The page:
Bernardo Rucellai and the Orti Oricellari: A Study on the Origin of Modern Political Thought
Journal of the Warburg and Courtauld Institutes, Vol. 12, (1949), pp. 101-131
Published by: The Warburg Institutehttp://www.jstor.org/stable/750259
The article is of interest regarding Bernardo Rucellai, Florentine banker, who - probably - participated as friend of Lorenzo Medici's youth and later brother-in-law at Lorenzo Medici's escapades, to which belonged - Trionfi.com hypothesis - the production of a Trionfi deck called "Charles VI" in 1463. The special focus of the article is at the later time, after Lorenzo's death in 1492.
The Rucellai garden, located at an edge of the city of Florence near the river, became a meeting for Florentian intellectuals ... it generally is regarded as a prolongation of the platonic academy of Florence and with that it might be the most probable place, where the game of Minchiate found to a form.
Bernardo Rucellai took opposition to the Savonarolian movement in 1495, after a Naples journey.
He opposed also the following Soderini reign, spending much time outside of Florence (1506-1511).
He worked for a reinstallment of the Medici.
When the Medici came back after 1412, he was not satisfied with the new young rulers.
1506 he spend the summer in Avignon, the place, where 1505 the first production of French Tarots is recorded.
After this he went to Milan, Bologna, Venice.
The article claims, that the activities in the Rucellai garden, which are mainly seen to have happened in the second decade of 15th century, already had an earlier phase in 1502-1506, when Rucellai had started the major work of his late life "De Bello Italico" - the story, what happened after Charles VIII came to Italy. In his last will Rucellai ordered, that the text should be buried with him, but ...http://books.google.com/books?id=W2IVAA ... navlinks_s
... has 60 pages only .. (?) ... so possibly not complete.
some wiki wrote:Rucellai family
While prominent in communal government and wealthy as cloth manufacturers from the late 13th century, the Rucellai did not play a part of real importance in Florentine politics, preferring, especially in the 15th century, to devote increasing time to study and the cultivated pleasures of private life. Giovanni (1403-81) built the Rucellai Palace from 1446. This was from a design by Alberti, as was another of Giovanni's commissions, the marble façade of S. Maria Novella. He was also a more perceptive patron of artists than either Cosimo or Lorenzo de' Medici. His Zibaldone (commonplace book) gives valuable insight into the reading and manner of life of the lettered merchants of the Quattrocento.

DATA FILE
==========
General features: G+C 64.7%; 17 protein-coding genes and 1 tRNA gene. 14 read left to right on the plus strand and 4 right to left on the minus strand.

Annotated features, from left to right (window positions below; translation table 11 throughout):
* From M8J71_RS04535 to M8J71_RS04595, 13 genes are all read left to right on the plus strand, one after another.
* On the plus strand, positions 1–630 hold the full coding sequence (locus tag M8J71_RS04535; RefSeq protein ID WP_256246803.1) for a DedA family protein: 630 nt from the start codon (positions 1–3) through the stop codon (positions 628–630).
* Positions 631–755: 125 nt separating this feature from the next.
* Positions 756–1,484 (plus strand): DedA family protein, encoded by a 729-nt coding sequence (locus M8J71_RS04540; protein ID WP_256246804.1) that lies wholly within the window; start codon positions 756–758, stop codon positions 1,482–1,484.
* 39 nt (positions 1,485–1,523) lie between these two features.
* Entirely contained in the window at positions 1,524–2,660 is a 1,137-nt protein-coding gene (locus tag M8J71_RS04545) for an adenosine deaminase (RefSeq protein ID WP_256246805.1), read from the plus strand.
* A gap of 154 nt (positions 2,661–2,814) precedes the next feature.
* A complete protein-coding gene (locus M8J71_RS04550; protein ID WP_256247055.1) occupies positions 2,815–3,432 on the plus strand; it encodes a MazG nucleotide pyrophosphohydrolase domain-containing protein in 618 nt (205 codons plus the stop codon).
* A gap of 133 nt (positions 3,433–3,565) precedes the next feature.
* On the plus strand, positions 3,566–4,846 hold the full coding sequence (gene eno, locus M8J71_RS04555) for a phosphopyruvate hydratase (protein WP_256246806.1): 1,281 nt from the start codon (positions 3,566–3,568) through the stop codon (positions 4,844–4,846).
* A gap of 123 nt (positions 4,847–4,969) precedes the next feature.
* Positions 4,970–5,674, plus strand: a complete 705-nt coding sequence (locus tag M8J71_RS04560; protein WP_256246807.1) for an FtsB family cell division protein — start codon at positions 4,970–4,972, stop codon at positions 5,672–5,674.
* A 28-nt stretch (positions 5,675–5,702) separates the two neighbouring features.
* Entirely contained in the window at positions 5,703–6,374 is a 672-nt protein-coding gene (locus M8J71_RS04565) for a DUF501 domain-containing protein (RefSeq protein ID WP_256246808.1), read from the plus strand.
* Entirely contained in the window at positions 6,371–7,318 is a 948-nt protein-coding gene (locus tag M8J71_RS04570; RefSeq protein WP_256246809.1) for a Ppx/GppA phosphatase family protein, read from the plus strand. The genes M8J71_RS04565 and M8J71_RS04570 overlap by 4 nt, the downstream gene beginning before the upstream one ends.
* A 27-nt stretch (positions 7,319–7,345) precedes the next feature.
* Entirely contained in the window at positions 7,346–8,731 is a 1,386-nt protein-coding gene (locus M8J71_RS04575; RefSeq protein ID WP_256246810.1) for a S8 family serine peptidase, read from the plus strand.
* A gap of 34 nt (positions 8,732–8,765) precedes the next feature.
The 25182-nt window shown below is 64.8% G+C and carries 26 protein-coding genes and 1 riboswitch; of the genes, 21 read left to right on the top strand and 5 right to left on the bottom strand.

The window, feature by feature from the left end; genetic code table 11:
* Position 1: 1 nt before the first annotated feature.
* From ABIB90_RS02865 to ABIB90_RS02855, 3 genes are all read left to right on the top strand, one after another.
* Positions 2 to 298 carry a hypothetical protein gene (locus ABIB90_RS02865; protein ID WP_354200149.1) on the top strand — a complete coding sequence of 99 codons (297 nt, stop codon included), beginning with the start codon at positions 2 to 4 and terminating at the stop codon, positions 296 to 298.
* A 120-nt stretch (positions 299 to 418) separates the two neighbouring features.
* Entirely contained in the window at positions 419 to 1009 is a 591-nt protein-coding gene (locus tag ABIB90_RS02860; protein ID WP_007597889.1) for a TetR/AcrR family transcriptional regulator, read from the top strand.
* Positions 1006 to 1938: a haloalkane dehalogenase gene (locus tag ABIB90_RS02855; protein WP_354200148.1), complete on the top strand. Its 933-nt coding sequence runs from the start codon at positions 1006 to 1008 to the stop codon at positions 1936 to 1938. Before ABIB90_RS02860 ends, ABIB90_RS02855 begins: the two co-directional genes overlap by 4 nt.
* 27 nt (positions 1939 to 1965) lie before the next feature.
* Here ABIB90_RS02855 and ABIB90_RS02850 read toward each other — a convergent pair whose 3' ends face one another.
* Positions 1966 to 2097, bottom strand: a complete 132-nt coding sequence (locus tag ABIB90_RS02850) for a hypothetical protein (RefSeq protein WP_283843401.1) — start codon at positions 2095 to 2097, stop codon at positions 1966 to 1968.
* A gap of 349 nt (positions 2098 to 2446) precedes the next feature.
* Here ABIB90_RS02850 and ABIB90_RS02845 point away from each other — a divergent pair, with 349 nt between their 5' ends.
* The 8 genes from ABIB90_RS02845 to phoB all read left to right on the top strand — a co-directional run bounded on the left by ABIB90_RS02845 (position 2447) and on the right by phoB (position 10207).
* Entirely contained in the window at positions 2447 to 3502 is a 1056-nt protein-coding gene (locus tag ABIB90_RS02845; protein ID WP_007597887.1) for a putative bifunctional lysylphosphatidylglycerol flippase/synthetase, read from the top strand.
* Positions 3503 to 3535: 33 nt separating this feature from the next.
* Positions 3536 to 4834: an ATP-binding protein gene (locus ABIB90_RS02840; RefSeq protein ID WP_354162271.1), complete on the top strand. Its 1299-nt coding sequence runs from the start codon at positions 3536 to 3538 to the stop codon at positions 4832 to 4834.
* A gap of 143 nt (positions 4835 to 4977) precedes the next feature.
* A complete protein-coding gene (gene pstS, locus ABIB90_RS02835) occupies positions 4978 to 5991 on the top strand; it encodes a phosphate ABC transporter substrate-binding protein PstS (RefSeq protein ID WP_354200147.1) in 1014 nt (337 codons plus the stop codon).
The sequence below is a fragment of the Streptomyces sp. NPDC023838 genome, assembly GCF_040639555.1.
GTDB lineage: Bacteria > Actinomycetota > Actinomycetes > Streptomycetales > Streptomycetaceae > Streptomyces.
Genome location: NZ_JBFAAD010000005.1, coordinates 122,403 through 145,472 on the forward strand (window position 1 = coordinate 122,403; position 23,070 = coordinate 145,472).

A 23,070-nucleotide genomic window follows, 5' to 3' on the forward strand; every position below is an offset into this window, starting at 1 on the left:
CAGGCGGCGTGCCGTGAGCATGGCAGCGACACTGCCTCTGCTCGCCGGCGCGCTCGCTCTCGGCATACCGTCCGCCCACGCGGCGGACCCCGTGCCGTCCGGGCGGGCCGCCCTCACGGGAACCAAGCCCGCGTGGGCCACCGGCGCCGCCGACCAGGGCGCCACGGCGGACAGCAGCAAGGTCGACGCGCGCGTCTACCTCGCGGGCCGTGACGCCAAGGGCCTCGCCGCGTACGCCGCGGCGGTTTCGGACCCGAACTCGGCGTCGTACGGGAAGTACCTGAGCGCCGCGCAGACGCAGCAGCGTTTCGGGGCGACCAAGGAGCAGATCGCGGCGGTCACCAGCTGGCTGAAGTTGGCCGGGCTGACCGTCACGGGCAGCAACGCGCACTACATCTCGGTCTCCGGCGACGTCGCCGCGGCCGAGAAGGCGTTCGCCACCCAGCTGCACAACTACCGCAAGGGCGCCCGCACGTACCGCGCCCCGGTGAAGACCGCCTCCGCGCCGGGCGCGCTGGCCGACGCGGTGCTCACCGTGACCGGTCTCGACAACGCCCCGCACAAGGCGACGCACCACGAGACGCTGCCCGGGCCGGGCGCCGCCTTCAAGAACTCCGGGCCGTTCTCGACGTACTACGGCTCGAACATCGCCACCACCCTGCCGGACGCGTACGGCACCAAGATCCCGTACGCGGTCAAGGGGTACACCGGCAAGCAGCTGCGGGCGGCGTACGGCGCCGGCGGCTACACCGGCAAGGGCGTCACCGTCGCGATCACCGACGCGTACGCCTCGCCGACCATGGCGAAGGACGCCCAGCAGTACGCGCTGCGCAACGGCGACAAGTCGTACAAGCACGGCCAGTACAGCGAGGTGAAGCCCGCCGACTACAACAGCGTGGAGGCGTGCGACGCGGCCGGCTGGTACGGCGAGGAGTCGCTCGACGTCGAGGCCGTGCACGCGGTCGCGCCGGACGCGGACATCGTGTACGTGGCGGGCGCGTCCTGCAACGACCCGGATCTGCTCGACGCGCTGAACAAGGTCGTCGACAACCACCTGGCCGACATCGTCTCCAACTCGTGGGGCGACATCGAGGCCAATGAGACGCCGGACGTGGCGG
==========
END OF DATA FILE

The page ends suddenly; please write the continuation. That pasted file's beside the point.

His son Bernardo (1448-1514), a trusted supporter of Lorenzo the Magnificent, wrote a history of Charles VIII's invasion of 1494-95, De bello italico, which makes precocious use of the term 'balance of power', and his grandson Giovanni (1475-1525), who entered the Church, has some reputation as a literary pioneer; he wrote free imitations of classical poems in the vernacular and one of the earliest classicizing tragedies, Rosamunda. It was Bernardo who laid out the gardens off the Via della Scala which became known as the Orti Oricellari (Rucellai Gardens). After his death his grandson Cosimo acted as host to discussions held there on philosophical, literary and political topics. Machiavelli took part in these and his Discourses were dedicated to Cosimo and to another habitué of the Orti, Zanobi Buondelmonti. Machiavelli set his dialogues in 'The art of war' there, with Cosimo as one of the protagonists.
Entry to Rucellai's garden
Palazzo Venturi Ginori ... Rucellai's garden Palazzo, had been build 1498.http://maps.google.com/maps?q=Firenze,+ ... 8&t=h&z=18
The intelectuals at Rucellai garden were a mix of Savonarolians and a progressive party, with some critical distance to Soderini, who between 1502-1513 presented the "chosen establishment" and had been "gonfaloniere for life". http://en.wikipedia.org/wiki/Piero_Soderini
In 1513 some members of the Rucellai garden community became arrested cause rebellion, but soon Soderini had to give way and the Medici returned by a not bloody revolt. Soderini had to leave to an honored exile. Soderini's political tendencies are summarized as "pro-French".
The major point about Bernardo ...
... if really the youth scene around Lorenzo made the "Minchiate of 1466" (which might quite well had been very different from the later version) and the Charles VI deck of 1463, then Bernardo and his circle with 4 Bernardo sons should stand in first row of the "possible authors of the later Minchiate". Pietro di Bernardo Rucellai (author of the Dovizia carnival's song 1507) is given as a son, who died early.
The article explains also something about the Rucellai heraldic, the ship with sails, which looks like a Moon ... compare ...viewtopic.php?f=11&t=365&start=121
From the text of the mentioned article:
The debate about Fortune and Virtues ... that's somehow similar to Tarot. And especially also for the Minchiate, where 7 virtues are presented.
A specific difference between Tarot and Minchiate might be of interest. The triumphal chariot is commonly ranked in Tarot as number 10, but in Minchiate it is ranked Nr. 9, below the triumphal chariot. So the Minchiate promises victory about destiny (or luck) with help of the virtues spes, prudentia, fides, caritas (trumps 16-19 in Minchiate), but luck reigns about temperance, Fortitudo and Justice (6-8).